Before quitting NDA in Bihar, Chirag told BJP of 'wave' against Nitish

Lok Janshakti Party president Chirag Paswan holds a meeting with party leaders

Lok Janshakti Party (LJP) chief Chirag Paswan had urged BJP president J P Nadda to project a leader of the saffron party as the NDA's chief ministerial face in Bihar, claiming that there is a wave against Chief Minister Nitish Kumar that could result in the loss of the ruling alliance in the state assembly polls.

In a letter to Nadda on September 24, which was released by the LJP on Thursday, Paswan accused Kumar of insulting his father Ram Vilas Paswan for a Rajya Sabha seat despite public assurance by top NDA leaders, including former BJP president Amit Shah, and claimed that the JD(U) president had expressed his ignorance of the LJP's founder ill-health at a time when even Prime Minister Narendra Modi frequently calls him to enquire about his health.

Chirag Paswan also claimed in his letter that even many BJP leaders are unhappy with Kumar's functioning and said that while Modi's popularity had been rising, the opposite was true about the chief minister.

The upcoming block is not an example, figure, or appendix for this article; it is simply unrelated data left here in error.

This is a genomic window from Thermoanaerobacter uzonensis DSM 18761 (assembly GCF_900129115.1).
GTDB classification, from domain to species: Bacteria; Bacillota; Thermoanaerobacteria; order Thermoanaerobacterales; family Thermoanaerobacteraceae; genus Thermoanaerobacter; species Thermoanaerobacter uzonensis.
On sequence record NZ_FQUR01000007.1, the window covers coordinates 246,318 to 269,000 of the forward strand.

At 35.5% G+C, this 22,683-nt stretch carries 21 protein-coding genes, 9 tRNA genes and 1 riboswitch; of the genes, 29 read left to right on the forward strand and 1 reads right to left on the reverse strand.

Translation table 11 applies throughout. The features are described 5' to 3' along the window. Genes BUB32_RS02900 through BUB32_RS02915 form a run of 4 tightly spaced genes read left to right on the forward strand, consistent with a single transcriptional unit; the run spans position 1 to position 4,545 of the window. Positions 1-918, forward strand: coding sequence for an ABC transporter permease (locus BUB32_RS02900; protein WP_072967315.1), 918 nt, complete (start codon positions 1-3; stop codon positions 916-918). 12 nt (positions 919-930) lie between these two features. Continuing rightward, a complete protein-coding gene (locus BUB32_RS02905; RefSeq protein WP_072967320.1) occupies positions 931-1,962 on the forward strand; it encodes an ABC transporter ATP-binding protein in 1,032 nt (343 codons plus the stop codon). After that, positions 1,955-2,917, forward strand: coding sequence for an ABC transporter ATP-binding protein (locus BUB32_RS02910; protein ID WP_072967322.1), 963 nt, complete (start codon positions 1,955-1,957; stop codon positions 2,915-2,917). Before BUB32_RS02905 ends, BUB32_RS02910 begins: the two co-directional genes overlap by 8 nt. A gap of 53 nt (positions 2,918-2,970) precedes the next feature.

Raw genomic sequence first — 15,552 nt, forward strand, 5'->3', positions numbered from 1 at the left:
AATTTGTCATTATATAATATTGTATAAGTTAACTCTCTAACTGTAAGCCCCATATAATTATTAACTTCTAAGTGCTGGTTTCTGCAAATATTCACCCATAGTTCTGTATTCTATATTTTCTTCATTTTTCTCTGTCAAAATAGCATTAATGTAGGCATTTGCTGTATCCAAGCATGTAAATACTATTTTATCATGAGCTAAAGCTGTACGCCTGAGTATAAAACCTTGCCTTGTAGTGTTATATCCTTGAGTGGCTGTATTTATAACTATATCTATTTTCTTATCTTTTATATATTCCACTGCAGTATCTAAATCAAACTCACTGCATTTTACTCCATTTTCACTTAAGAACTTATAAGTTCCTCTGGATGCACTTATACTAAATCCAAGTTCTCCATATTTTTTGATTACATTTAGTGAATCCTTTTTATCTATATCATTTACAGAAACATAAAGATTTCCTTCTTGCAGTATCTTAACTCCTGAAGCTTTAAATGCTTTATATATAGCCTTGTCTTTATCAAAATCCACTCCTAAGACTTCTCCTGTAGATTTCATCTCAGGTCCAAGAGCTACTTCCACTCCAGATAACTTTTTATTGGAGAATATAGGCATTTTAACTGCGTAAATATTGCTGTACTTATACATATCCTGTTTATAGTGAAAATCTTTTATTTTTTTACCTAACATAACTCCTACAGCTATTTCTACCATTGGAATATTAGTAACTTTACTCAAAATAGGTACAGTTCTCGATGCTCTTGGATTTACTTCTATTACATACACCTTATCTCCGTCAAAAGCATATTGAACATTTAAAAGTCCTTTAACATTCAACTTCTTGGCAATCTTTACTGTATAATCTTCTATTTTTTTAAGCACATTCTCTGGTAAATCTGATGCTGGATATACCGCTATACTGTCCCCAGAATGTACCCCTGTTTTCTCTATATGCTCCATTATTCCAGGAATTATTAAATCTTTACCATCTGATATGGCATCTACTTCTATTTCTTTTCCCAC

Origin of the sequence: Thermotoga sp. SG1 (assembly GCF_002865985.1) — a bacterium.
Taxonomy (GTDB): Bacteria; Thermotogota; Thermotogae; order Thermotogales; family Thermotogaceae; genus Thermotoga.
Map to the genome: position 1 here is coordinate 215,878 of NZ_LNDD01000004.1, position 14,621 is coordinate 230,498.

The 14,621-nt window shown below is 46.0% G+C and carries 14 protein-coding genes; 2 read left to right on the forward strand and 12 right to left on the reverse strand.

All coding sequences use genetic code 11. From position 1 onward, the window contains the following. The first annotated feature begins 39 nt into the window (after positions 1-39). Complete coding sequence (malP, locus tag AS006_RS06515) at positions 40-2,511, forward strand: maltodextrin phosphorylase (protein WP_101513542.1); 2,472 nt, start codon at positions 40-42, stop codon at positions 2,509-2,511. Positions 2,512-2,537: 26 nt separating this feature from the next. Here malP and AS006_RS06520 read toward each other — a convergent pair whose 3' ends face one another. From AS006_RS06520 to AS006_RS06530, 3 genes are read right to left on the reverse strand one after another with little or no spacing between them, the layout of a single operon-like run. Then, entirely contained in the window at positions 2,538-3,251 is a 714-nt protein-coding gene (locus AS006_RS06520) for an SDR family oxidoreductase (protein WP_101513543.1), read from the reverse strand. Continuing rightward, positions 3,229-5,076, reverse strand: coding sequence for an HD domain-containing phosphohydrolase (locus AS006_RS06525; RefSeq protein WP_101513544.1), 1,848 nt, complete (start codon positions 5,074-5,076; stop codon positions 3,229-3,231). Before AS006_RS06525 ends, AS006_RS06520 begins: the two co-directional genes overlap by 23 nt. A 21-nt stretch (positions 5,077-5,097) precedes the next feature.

JD(U) spokesperson Sanjay Singh declined to comment on the matter. A senior party leader said they may come out with a detailed rejoinder in a day.

LJP sources said the reason behind releasing the letter to the media is to explain the party's decision behind walking out of the National Democratic Alliance (NDA) in Bihar and contesting on 143 seats in the elections to the 243-member assembly.

The party has said that it will contest on seats where the JD(U) is in the fray but not against the BJP.

Raising the issue of his Union minister father's insult by Kumar, Chirag Paswan claimed that he had refused to support his Rajya Sabha candidature last year, forcing Ram Vilas Paswan to visit the chief minister to placate him.

LJP leaders are hurt and angry at the way the chief minister insulted our party's founder Ram Vilas Paswan, he said.

In his letter, Chirag Paswan had also expressed his concern about absence of any seat-sharing arrangement with his party till then and asked Nadda to allow the LJP to chart its own course in the Bihar polls if its presence posed any trouble to the alliance, an apparent reference to the JD(U)'s decision to not engage in any talks with the LJP.

It goes without saying that any step from me will not be against the BJP's interests, he had said.

(Only the headline and picture of this report may have been reworked by the Business Standard staff; the rest of the content is auto-generated from a syndicated feed.)

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